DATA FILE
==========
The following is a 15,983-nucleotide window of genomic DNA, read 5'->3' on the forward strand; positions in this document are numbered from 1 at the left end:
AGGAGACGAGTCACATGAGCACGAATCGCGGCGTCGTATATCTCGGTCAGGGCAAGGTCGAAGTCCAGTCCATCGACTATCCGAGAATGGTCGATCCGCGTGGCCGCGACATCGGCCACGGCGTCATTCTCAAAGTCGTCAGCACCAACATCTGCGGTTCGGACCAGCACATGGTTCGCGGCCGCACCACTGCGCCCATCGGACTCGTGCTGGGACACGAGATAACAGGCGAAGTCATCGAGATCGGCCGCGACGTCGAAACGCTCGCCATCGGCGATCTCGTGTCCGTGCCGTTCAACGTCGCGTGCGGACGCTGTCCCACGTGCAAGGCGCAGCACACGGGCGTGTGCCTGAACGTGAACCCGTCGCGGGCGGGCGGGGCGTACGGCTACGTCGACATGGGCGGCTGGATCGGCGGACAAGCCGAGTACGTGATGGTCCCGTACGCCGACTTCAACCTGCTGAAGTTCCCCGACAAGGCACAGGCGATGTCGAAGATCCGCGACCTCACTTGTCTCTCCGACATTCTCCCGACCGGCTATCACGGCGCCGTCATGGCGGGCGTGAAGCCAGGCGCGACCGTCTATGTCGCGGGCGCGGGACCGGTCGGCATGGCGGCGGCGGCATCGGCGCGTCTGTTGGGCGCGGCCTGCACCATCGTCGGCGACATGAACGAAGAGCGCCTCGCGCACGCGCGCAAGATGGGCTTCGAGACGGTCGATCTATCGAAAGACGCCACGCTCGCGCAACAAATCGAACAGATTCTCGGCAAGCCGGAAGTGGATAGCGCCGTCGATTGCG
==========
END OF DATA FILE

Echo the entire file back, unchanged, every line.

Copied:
The following is a 15,983-nucleotide window of genomic DNA, read 5'->3' on the forward strand; positions in this document are numbered from 1 at the left end:
AGGAGACGAGTCACATGAGCACGAATCGCGGCGTCGTATATCTCGGTCAGGGCAAGGTCGAAGTCCAGTCCATCGACTATCCGAGAATGGTCGATCCGCGTGGCCGCGACATCGGCCACGGCGTCATTCTCAAAGTCGTCAGCACCAACATCTGCGGTTCGGACCAGCACATGGTTCGCGGCCGCACCACTGCGCCCATCGGACTCGTGCTGGGACACGAGATAACAGGCGAAGTCATCGAGATCGGCCGCGACGTCGAAACGCTCGCCATCGGCGATCTCGTGTCCGTGCCGTTCAACGTCGCGTGCGGACGCTGTCCCACGTGCAAGGCGCAGCACACGGGCGTGTGCCTGAACGTGAACCCGTCGCGGGCGGGCGGGGCGTACGGCTACGTCGACATGGGCGGCTGGATCGGCGGACAAGCCGAGTACGTGATGGTCCCGTACGCCGACTTCAACCTGCTGAAGTTCCCCGACAAGGCACAGGCGATGTCGAAGATCCGCGACCTCACTTGTCTCTCCGACATTCTCCCGACCGGCTATCACGGCGCCGTCATGGCGGGCGTGAAGCCAGGCGCGACCGTCTATGTCGCGGGCGCGGGACCGGTCGGCATGGCGGCGGCGGCATCGGCGCGTCTGTTGGGCGCGGCCTGCACCATCGTCGGCGACATGAACGAAGAGCGCCTCGCGCACGCGCGCAAGATGGGCTTCGAGACGGTCGATCTATCGAAAGACGCCACGCTCGCGCAACAAATCGAACAGATTCTCGGCAAGCCGGAAGTGGATAGCGCCGTCGATTGCG